Political scientists Tim Groseclose and Jeff Milyo helpfully remind us that we shouldn't try to divine politician's individual preferences from their votes. As they note, if there is a conflict between constituency and conscience, it nearly always makes sense to screw your conscience and vote your constituency. The reason is that almost no roll call votes are decided by just one legislator. That is, no given senator's vote is likely to be pivotal. So if you vote your conscience, you anger your constituency and get no real policy benefit out of it. If you vote your constituency, you make your voters happy (or at least avoid making some important and active ones angry) and the policy outcome is the same regardless.

On the dangers police face

If you haven't read JS' letter at TPM on policing, you really ought to. Excerpt:
Police work is not that dangerous compared to, say, driving a cab. Firefighters have a far more physically dangerous job. However, cops have a heroic job: much harder in so many ways than firefighting. Firefighters are almost never in a morally ambiguous zone and almost always are in the business of making people feel good. Cops handle humans at their worst.
It's a perspective on police work that we almost never hear, but it's probably a lot more accurate and appropriate than the usual militaristic descriptions we get. Read the whole thing.

Thursday, July 23, 2009

The politics of pity

I'm not a big fan of the trend over the past few decades by which any political reform effort is expected to trot out victims. I mean, I get the point. People can relate to problems when they hear about real people suffering under the status quo. That's why Bill Clinton used to talk about specific people suffering due to the inadequacies of the health care system and why Hillary Clinton, John Edwards, and Barack Obama did the same thing last year. Republican candidates do the same thing when talking about the burdens of taxation and regulations faced by small business owners. This style of rhetoric was parodied only slightly by "Al Gore" in a 2000 SNL debate:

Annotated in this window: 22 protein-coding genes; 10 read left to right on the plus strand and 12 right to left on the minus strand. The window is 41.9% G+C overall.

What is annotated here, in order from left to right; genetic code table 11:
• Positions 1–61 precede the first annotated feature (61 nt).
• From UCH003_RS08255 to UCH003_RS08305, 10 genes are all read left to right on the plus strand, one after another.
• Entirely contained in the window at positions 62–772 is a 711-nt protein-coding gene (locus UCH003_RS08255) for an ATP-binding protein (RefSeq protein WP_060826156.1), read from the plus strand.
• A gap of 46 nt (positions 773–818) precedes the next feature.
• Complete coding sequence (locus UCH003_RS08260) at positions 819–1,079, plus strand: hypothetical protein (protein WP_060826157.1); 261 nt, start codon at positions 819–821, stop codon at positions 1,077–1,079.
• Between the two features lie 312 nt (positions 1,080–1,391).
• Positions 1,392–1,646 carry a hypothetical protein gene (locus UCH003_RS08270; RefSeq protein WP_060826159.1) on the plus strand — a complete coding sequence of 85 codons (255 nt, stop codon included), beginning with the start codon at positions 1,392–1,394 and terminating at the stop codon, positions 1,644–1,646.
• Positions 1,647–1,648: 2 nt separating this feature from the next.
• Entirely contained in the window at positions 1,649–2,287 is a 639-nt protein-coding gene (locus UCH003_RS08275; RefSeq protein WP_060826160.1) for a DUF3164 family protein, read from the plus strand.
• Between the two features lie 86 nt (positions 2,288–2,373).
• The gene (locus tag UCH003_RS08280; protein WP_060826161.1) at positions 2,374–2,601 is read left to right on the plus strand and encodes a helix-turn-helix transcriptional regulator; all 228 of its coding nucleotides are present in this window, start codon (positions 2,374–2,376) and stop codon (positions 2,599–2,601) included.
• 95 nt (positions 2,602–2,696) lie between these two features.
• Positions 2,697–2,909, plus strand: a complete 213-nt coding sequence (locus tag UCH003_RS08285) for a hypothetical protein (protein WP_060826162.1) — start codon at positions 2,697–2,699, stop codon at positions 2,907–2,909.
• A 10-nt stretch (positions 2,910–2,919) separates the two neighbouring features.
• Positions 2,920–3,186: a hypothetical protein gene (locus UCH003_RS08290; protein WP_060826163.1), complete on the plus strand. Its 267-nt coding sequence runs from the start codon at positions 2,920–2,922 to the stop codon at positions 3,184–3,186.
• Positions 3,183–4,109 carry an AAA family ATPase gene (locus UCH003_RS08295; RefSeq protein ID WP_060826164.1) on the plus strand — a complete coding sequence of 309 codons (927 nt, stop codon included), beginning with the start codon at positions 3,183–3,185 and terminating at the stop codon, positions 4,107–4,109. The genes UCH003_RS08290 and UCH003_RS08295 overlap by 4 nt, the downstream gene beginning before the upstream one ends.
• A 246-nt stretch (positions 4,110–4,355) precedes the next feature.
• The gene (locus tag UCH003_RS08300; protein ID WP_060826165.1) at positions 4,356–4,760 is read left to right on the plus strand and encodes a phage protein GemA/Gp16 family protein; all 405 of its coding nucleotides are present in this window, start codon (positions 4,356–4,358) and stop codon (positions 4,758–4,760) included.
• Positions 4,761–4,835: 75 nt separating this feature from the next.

Jim, let me tell about a friend of mine. Her name is Etta Munsen. She's 94, she's a widow living on Social Security in Sparta, Tennessee. Etta was born with only one kidney. She also suffers from poilo, spinal menengitis, lung, liver, and pancreatic cancer, an enlarged heart, diabetes, and a rare form of styctic acne. Now, several recent strokes, along with an unfortunate shark attack, have left her paralyzed and missing her right leg under the knee. Just last week she woke from a coma to find that, due to a hospital mix-up, her left arm had been amputated, infected with syphillis, and then reattached.
The problem is that it substitutes pity for argument. It parades human suffering around asking for handouts rather than explaining why a proposed change would improve on the status quo. But fine, I'm grouchy, this is the way things are.